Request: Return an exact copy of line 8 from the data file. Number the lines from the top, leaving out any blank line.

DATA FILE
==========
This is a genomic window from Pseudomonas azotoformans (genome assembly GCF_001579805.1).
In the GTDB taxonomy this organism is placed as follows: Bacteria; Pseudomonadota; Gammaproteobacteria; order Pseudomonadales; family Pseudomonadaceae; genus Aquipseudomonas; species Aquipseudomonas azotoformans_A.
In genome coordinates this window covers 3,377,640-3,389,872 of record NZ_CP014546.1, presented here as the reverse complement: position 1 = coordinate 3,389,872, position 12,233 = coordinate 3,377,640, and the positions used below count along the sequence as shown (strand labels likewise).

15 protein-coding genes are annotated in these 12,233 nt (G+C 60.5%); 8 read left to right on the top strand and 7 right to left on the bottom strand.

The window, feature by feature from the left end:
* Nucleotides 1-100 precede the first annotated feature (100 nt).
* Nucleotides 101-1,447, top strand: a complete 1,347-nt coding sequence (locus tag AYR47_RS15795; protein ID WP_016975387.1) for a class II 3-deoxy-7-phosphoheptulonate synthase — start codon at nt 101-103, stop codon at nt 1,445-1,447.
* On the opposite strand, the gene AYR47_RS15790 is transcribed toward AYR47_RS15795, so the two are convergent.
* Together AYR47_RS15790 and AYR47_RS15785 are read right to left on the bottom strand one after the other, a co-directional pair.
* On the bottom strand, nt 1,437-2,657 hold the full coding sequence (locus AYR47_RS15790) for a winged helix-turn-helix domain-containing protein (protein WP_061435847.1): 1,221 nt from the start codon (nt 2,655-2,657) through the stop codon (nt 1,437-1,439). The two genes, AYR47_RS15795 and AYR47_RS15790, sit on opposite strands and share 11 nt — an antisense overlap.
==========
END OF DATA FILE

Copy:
* On the opposite strand, the gene AYR47_RS15790 is transcribed toward AYR47_RS15795, so the two are convergent.